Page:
The brother and sister are greeted by the swarm of psychotic ankle biters who approach the siblings, softly whispering in their ears in an almost inaudible string of words. Suddenly the looks of innocence and smiles on the siblings inexplicably transform in to sheer gleams of blood lust. When their mother greets them outside demanding they get to work her offspring are unresponsive, and behind her groups of children trickle down from the rocks preparing to unleash ungodly acts of pain on her.

Director Narciso Ibáñez Serrador doesn’t really display much exposition behind the source of this evil, he just shows the audience that this turn of events was inevitable with footage of children being massacred during various wars, and young kids starving to death in villages. All of whom are casualties of the violent conflicts. When Tom and his pregnant wife Evelyn arrive at the local island prepared to relax during their vacation, they’re disturbed to discover that all of the adults on the island are nowhere to be found, and what civilization there are consists of children that run around seemingly innocent and committed to their own secret doings in the darkness. When Tom and Evelyn discover that the children have not only slaughtered every adult on the island, but have made a game out of mutilating an old man in the village square, the fight for their lives become ever more harrowing, as the angelic monsters will stop at nothing to kill the duo.

Who Can Kill a Child? (1976) Movie Image

Narciso Ibáñez Serrador is never above tugging at the heart strings of audiences giving them some material to cringe at. Save for the ghastly prologue, there’s a moment where a male survivor is lured to his death by his bawling daughter who begs for her dad to bring her home after she’s injured herself, only for him to meet immediate death. And in one of the most creative death scenes I’ve ever witnessed in a horror film, wife Evelyn meets her fate in a manner you’ll never see coming.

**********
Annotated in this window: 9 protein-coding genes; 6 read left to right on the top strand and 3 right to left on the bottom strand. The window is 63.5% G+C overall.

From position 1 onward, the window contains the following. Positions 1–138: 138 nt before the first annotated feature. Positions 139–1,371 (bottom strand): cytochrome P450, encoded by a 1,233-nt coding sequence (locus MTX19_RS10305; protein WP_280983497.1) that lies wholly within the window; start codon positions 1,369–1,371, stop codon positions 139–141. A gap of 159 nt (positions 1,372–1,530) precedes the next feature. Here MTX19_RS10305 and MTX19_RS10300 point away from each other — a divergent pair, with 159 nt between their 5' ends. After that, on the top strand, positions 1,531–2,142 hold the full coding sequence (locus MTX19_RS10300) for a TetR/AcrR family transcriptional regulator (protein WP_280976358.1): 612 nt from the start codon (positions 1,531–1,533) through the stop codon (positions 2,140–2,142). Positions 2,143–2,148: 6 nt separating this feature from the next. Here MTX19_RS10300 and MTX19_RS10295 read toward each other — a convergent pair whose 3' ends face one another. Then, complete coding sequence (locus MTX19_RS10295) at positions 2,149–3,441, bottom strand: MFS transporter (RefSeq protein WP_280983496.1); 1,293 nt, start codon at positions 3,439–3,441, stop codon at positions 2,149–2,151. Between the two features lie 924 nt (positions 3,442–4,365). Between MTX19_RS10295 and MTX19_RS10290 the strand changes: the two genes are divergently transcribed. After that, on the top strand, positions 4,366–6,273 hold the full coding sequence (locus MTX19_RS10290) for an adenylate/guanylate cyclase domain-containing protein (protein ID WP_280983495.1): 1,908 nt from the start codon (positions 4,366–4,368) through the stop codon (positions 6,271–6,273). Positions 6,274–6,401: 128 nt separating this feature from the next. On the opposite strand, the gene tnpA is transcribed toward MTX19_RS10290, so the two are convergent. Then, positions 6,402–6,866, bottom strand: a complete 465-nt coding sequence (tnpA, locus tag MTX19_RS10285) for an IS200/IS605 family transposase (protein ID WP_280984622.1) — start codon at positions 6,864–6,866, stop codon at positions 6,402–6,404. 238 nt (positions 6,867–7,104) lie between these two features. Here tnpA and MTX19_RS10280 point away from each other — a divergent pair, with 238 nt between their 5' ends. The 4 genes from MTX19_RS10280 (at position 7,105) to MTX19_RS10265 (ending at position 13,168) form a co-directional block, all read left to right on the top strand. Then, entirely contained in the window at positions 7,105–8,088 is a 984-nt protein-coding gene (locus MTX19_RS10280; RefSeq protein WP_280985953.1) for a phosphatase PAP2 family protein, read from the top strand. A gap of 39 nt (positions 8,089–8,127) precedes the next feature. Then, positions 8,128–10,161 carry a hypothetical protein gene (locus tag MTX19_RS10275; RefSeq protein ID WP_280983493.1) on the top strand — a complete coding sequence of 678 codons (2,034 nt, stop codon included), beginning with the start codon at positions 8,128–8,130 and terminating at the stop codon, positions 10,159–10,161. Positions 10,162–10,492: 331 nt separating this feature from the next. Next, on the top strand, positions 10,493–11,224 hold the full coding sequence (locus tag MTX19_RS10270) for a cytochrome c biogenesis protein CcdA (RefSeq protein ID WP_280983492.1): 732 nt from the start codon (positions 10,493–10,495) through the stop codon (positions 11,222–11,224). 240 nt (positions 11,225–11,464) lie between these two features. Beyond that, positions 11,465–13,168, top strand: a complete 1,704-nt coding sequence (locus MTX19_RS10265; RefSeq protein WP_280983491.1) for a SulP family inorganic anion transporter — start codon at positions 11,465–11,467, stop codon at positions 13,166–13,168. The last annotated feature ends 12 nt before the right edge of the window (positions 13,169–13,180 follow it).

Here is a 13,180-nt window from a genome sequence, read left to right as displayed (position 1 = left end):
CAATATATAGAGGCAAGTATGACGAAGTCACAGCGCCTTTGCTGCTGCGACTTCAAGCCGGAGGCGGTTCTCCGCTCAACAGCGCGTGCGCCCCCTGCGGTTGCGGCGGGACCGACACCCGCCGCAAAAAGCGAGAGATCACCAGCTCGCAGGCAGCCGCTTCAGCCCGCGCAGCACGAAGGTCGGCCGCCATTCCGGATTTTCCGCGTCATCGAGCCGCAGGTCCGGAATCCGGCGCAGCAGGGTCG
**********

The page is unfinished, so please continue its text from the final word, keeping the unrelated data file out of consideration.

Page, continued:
There’s an immense amount of blood and disturbing violence in the film including archive footage in the opening, murder and tortures of adults, and many instances where children are shot down, beaten, or hacked by the two main characters. But they’re evil children, so that shouldn’t be a caveat.

There isn’t real nudity beyond a very unsettling scene where two young boys fondle a dead woman.

They’re children and there are at least two hundred of them, ready to torture you, maul you, and cry when you try to fight back. Who can hurt a crying seven year old girl? Well, when she’s about to cut your heart out when you lower your defenses, you’ll find it easy as pie. The beasts in the film are ambiguous and very supernatural, and director Serrador offers many shots of the swarms of kids prepared to destroy adults.

The Rundown:
“Who Can Kill a Child?” is a grueling and very harrowing horror masterpiece with a thick sense of urgency and an atmosphere that signals this sudden transformation is definitely in the favor of the cherubic moppets with the inability to show quarter toward their adult counterparts. It’s a gem that vastly outweighs “Village of the Damned” as an evil children feature.